Mississippi Senator’s Health Woes Narrow Republican Majority

Senator Thad Cochran was expected back in Washington on Monday after an extended illness. His failure to appear has increased speculation about his health.

WASHINGTON — Capitol Hill’s most anticipated arrival on Monday did not come to pass: Senator Thad Cochran, the aging Republican patrician from Mississippi, stayed at home to continue recovering from a urological issue, his aides said.

Mr. Cochran’s continued absence set off speculation about the severity of the senator’s condition, and it could have immediate ramifications for Republicans. Without his vote, Senate Republican leaders are down to a single-vote majority, 51, as they barrel toward a crucial late-week vote on a budget blueprint that would allow Congress to overhaul the tax code.

On Monday, the chamber’s leaders were confident that they would have the votes they needed, even without Mr. Cochran, but the senator’s absence and the expectation of unified Democratic opposition will narrow an uncomfortably thin margin. At least two Republicans are thought to be uncommitted to voting for the budget plan: Senators Rand Paul of Kentucky and John McCain of Arizona, who is being treated for brain cancer but is expected to be in Washington this week.

In a statement sent to reporters on Monday morning, Brad White, Mr. Cochran’s chief of staff, said that the senator had developed a urinary tract infection as he underwent treatment for urological issues and did not offer a return date to Washington. Mr. Cochran has been absent from the Senate since late September, and his staff had previously indicated that he would return Monday.

“After a day of monitoring his condition, and on the advice of his physicians and other health care professionals, Senator Cochran has postponed his return to Washington,” Mr. White wrote. “The Senator has expressed his intention to return to the Senate when his health permits, and to fulfill his commitment and duties to the people of his state.”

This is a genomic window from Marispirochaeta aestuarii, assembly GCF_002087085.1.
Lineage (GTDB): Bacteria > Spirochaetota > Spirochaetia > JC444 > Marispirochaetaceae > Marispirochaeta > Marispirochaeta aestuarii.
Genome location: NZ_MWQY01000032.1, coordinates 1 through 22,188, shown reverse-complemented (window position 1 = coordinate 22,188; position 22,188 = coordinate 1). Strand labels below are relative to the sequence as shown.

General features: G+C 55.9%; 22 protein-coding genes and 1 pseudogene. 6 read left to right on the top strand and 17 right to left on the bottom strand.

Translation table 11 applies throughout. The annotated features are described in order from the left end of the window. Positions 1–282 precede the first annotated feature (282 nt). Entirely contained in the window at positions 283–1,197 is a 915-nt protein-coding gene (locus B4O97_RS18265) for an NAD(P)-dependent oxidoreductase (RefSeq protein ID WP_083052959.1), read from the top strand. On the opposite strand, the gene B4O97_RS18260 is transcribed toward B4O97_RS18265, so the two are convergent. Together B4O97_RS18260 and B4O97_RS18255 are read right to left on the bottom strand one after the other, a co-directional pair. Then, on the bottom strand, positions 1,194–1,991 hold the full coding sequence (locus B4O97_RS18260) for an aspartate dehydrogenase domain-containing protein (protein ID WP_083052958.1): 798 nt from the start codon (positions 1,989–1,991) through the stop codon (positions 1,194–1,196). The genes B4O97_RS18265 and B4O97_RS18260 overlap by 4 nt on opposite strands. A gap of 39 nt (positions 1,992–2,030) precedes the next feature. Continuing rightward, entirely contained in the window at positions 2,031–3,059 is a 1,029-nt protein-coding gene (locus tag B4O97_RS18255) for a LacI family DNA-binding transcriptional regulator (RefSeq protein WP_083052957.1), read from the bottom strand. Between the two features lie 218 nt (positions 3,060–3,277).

An aide to Mr. Cochran, 79, said on Monday that it was not yet clear when that would be.

Mr. Cochran is the chairman of the powerful Appropriations Committee and a reliable vote for Senate leadership, making his health a source of widespread discussion in Washington, where Republicans fear he could be out of commission for the remainder of the year.

His precise condition has not been made publicly clear.

Late last month, as Senate Republicans’ most recent bid to dismantle the Affordable Care Act was collapsing, President Trump suggested on Twitter that a senator had been hospitalized and was unable to vote on the measure. It was an apparent reference to Mr. Cochran, who wrote in a tweet of his own that he had, in fact, not been hospitalized, but was recovering at home.

The absence — and the possibility that it could stretch on — is particularly concerning to Senator Mitch McConnell of Kentucky, the majority leader, who has struggled to translate Republican control in Washington into a meaningful legislative victory. Mr. McConnell’s majority was already small, and with a special Senate election scheduled next month in Alabama, it could soon become less predictable. One fewer reliable Republican vote would add to that.

In the meantime, Mr. McConnell needs to lock down the support of Mr. McCain and Mr. Paul for a budget blueprint that could come to a vote on Friday or Saturday. Mr. McCain would like to see greater increases to military spending. Mr. Paul is a fiscal hawk who has shown himself willing to buck his party’s leadership.

Republican leaders expect they can muster the votes. The House passed a budget blueprint this month.

Fears that Mr. Cochran may not recover have also fueled conjecture about political chaos breaking out in Mississippi, a Republican stronghold that has become an open front in the battle between the party’s establishment wing and an emerging nationalist wing, backed by Stephen K. Bannon, Mr. Trump’s former chief strategist.

Mr. Cochran, an establishment figure best known for the federal money he has secured for his state, was nearly knocked off in a primary challenge in 2014 by Chris McDaniel, a firebrand state senator.

Now Mr. McDaniel is weighing a challenge to the state’s other Republican senator, Roger Wicker, a McConnell ally cut from Mr. Cochran’s mold.

Mr. Cochran’s health could determine whether another seat may soon be up for grabs, placating Mr. McDaniel or perhaps laying the groundwork for another intraparty fight.